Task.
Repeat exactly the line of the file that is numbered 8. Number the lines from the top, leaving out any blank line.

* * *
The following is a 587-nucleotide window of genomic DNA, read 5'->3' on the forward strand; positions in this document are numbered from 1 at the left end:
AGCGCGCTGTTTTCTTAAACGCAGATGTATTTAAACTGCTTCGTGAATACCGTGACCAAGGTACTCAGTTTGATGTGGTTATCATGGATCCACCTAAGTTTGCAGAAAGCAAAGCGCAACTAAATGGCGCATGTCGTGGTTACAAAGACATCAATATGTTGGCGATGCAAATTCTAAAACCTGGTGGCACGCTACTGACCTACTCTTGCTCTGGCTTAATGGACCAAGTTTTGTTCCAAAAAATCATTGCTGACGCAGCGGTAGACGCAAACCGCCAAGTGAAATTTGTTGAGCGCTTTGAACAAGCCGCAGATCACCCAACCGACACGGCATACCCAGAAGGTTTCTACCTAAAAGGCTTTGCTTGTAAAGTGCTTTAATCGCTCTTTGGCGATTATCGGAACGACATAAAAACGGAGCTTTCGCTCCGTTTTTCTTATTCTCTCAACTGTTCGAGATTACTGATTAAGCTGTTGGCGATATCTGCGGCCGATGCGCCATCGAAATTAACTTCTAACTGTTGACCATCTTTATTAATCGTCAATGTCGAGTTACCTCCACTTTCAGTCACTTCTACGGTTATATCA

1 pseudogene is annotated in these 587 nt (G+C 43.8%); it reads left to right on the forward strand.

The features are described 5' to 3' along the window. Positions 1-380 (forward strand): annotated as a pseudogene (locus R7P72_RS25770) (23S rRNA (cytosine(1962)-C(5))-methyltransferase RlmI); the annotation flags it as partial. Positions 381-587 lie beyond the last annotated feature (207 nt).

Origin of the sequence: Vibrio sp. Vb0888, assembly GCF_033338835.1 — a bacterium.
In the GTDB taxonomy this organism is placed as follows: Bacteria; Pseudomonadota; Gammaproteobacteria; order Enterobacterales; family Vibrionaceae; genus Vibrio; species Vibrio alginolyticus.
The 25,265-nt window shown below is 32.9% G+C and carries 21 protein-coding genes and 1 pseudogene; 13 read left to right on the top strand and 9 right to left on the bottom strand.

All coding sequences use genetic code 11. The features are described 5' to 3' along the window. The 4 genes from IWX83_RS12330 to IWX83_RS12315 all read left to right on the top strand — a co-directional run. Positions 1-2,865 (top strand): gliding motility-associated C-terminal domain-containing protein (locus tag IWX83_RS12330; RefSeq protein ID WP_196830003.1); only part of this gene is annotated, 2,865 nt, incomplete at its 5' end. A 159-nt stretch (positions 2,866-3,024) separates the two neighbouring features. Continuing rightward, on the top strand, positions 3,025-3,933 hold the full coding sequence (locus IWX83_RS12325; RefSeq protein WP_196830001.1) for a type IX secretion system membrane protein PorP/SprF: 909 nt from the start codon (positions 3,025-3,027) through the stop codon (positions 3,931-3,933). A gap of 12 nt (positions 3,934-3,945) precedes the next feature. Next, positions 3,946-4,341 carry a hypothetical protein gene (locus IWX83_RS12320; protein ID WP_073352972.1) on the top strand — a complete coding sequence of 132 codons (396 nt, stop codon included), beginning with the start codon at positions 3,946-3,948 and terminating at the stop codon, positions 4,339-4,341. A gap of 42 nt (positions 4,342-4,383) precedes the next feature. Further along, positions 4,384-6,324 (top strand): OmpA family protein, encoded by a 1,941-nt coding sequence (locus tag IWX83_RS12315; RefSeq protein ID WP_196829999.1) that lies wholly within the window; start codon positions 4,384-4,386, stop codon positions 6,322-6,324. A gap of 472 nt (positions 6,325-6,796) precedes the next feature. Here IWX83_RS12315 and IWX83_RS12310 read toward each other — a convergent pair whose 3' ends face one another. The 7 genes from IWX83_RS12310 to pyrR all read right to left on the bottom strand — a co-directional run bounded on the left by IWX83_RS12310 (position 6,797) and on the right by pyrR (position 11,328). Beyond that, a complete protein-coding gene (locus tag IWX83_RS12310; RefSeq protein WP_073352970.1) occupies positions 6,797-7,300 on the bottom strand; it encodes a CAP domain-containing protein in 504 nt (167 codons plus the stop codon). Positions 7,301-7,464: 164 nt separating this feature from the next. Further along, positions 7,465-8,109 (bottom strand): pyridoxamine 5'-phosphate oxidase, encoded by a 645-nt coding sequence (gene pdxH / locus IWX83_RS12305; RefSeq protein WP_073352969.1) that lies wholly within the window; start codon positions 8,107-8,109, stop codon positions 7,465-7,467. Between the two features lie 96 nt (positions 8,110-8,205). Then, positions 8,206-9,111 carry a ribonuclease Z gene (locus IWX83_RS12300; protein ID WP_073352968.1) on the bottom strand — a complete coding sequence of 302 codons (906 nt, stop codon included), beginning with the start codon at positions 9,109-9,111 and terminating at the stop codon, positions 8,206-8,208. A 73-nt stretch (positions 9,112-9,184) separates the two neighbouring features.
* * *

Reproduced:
All coding sequences use genetic code 11. The features are described 5' to 3' along the window. The 4 genes from IWX83_RS12330 to IWX83_RS12315 all read left to right on the top strand — a co-directional run. Positions 1-2,865 (top strand): gliding motility-associated C-terminal domain-containing protein (locus tag IWX83_RS12330; RefSeq protein ID WP_196830003.1); only part of this gene is annotated, 2,865 nt, incomplete at its 5' end. A 159-nt stretch (positions 2,866-3,024) separates the two neighbouring features. Continuing rightward, on the top strand, positions 3,025-3,933 hold the full coding sequence (locus IWX83_RS12325; RefSeq protein WP_196830001.1) for a type IX secretion system membrane protein PorP/SprF: 909 nt from the start codon (positions 3,025-3,027) through the stop codon (positions 3,931-3,933). A gap of 12 nt (positions 3,934-3,945) precedes the next feature. Next, positions 3,946-4,341 carry a hypothetical protein gene (locus IWX83_RS12320; protein ID WP_073352972.1) on the top strand — a complete coding sequence of 132 codons (396 nt, stop codon included), beginning with the start codon at positions 3,946-3,948 and terminating at the stop codon, positions 4,339-4,341. A gap of 42 nt (positions 4,342-4,383) precedes the next feature. Further along, positions 4,384-6,324 (top strand): OmpA family protein, encoded by a 1,941-nt coding sequence (locus tag IWX83_RS12315; RefSeq protein ID WP_196829999.1) that lies wholly within the window; start codon positions 4,384-4,386, stop codon positions 6,322-6,324. A gap of 472 nt (positions 6,325-6,796) precedes the next feature. Here IWX83_RS12315 and IWX83_RS12310 read toward each other — a convergent pair whose 3' ends face one another. The 7 genes from IWX83_RS12310 to pyrR all read right to left on the bottom strand — a co-directional run bounded on the left by IWX83_RS12310 (position 6,797) and on the right by pyrR (position 11,328). Beyond that, a complete protein-coding gene (locus tag IWX83_RS12310; RefSeq protein WP_073352970.1) occupies positions 6,797-7,300 on the bottom strand; it encodes a CAP domain-containing protein in 504 nt (167 codons plus the stop codon). Positions 7,301-7,464: 164 nt separating this feature from the next. Further along, positions 7,465-8,109 (bottom strand): pyridoxamine 5'-phosphate oxidase, encoded by a 645-nt coding sequence (gene pdxH / locus IWX83_RS12305; RefSeq protein WP_073352969.1) that lies wholly within the window; start codon positions 8,107-8,109, stop codon positions 7,465-7,467. Between the two features lie 96 nt (positions 8,110-8,205). Then, positions 8,206-9,111 carry a ribonuclease Z gene (locus IWX83_RS12300; protein ID WP_073352968.1) on the bottom strand — a complete coding sequence of 302 codons (906 nt, stop codon included), beginning with the start codon at positions 9,109-9,111 and terminating at the stop codon, positions 8,206-8,208. A 73-nt stretch (positions 9,112-9,184) separates the two neighbouring features.